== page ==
Aga Khan Park welcomes the Pan Am flame for its inaugural event

Thousands of visitors came out to see the Pan Am flame light up the Aga Khan Park at its inaugural event held on 5 July. Reflections — Celebrating our Cultures and Communities united the spirit of the Pan Am Games with a Silk Road theme.

Leila Keshavjee, a young member of Toronto’s Ward 26 community, carried the flame, which represents the history and spirit of the Pan American Games — a major international sporting event held every four years among the nations of the Americas. This summer, Toronto is hosting the games.

“I am honoured to be selected as the Pan Am flame bearer and to be part of the first event of the Aga Khan Park,” said Keshavjee. “This once-in-a-lifetime opportunity fuses my passion for sport with my love for the park.”

Before the arrival of the flame at dusk, the visitors delighted in sights, sounds and flavours inspired by the Silk Road — a network of trade routes that for centuries connected India and China to the Mediterranean Sea. These ancient pathways also enabled cultural interaction between the Eastern and Western worlds, playing a vital role in the development of many civilisations.

“The Silk Road motif was attractive as an idea to showcase our history via education, entertainment, cuisine, performing arts, and merchandise,” explained Karim Ladak, who leads the Aga Khan Park volunteer team. It also symbolised the park as “a place where people connect,” he noted, “across cultures, across generations, across communities.”

A variety of activities were organised throughout the park, including a souk highlighting cultures from the region, a wellness zone with guided yoga instruction, a number of children’s activities, as well as dance, poetry and musical performances.

Ashif Tam’s children danced Zumba at the children’s activity zone, while his wife volunteered in another section of the event. “The kids love the face painting and my daughter loves the mendhi,” said Tam. “We’re going to go for the storytelling session after.” Tam and his family planned to stay to watch the Pan Am flame travel through the park.

“I am totally thrilled,” said Irene Maguire, who had just completed a rousing round of laughter yoga at the event with her son and daughter-in-law. “This park, the [Ismaili] Centre and the [Aga Khan] Museum are a treasure for Toronto.” Maguire, who recently took the course From Cairo to Samarqand: Discovering the Cities of Muslim Civilizations at the Aga Khan Museum, observed that the museum is at a world class level.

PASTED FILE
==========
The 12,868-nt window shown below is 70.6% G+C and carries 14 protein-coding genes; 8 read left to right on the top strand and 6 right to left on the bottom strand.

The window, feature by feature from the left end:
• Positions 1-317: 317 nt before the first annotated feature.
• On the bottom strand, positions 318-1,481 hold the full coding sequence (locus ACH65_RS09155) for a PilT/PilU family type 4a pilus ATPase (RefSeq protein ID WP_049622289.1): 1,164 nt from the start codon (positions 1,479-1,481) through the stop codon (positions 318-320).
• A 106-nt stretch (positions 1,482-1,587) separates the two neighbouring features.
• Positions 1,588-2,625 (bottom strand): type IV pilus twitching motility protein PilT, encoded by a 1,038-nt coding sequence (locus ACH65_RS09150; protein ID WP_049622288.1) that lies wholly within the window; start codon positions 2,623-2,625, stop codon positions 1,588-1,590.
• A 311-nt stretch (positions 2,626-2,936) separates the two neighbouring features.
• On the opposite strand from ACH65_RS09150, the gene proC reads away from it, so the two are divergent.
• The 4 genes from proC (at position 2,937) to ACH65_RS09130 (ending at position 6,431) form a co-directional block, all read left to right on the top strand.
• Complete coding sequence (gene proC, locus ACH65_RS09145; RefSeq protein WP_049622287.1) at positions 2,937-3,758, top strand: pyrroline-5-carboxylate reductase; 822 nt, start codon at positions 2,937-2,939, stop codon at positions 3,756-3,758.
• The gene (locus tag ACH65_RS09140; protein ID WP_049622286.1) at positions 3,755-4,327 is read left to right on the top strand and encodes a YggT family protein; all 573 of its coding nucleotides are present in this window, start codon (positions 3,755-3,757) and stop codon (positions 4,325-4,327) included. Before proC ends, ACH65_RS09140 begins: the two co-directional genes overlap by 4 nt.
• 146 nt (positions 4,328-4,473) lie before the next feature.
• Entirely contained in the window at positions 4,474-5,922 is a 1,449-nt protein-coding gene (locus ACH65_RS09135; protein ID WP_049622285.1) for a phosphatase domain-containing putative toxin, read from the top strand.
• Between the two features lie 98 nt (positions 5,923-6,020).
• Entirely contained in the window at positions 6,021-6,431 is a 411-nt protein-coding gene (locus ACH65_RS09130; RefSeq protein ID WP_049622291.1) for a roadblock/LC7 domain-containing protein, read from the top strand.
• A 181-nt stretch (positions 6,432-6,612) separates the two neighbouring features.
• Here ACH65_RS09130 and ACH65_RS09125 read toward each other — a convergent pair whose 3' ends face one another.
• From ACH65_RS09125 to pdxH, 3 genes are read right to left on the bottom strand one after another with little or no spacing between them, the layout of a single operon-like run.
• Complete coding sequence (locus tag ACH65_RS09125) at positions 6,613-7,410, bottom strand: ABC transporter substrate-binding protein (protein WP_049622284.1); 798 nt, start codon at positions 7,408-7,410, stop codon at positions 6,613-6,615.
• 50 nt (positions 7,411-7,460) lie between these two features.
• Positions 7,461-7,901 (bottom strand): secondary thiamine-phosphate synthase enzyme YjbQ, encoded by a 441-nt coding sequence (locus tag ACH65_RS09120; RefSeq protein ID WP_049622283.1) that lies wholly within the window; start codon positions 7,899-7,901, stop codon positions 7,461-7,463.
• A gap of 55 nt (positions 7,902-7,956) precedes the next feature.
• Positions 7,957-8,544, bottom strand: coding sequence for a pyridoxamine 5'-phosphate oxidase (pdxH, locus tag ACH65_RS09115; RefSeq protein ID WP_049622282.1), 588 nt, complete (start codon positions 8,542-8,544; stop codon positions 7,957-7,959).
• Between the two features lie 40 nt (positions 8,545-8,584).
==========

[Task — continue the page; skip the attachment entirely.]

“This place inspires me,” added her daughter-in-law, Nigina McCreary, who is originally from Tajikistan. “When I get homesick, I come here and I feel loved.”

Committed to showcasing and celebrating Toronto’s rich cultural, architectural and artistic heritage, the Aga Khan Park is a private green space that is open to the public. The 6.8-hectare site encompasses the Aga Khan Museum and the Ismaili Centre, Toronto.

Reflections is the first of many events that will showcase the thriving multiculturalism and diverse talents and interests of the community that surrounds the park. The event was supported by a number of community partners that also serve the neighbourhood.

Fathima Hussain, president of the Toronto chapter of the Canadian Council of Muslim Women, was excited to be part of the event. “The Pan Am Games are the biggest thing this summer, and it’s so great that the Aga Khan Park could host the flame,” she said. “We’re really proud to be a part of the day, and to be able to celebrate with the community for the Pan Am Games.”

“The park is just gorgeous,” she added. “I think, especially for this part of the city, it’s just going to add so much. It’s really going to... bring in extra energy to the community.”

Local Toronto City Councillor Jon Burnside called the park a hidden gem. He had visited the park several times prior to the Reflections event, and believes these types of events will highlight what the site has to offer to nearby residents.

“There are so many different aspects that make it so unique,” Councillor Burnside explained. “Usually you go to a museum and that’s all you get. You don’t get the cultural centre, you don’t get the wonderful park. It’s one of those things where you can come here five times and there’s still more to see.”

The Aga Khan Park plans to continue to work with community partners to host a variety of exciting events throughout the summer, including educational programmes, community art exhibitions, performing arts events, film screenings and cultural festivals.

“We have had lots of feedback on having an encore next year,” says Ladak.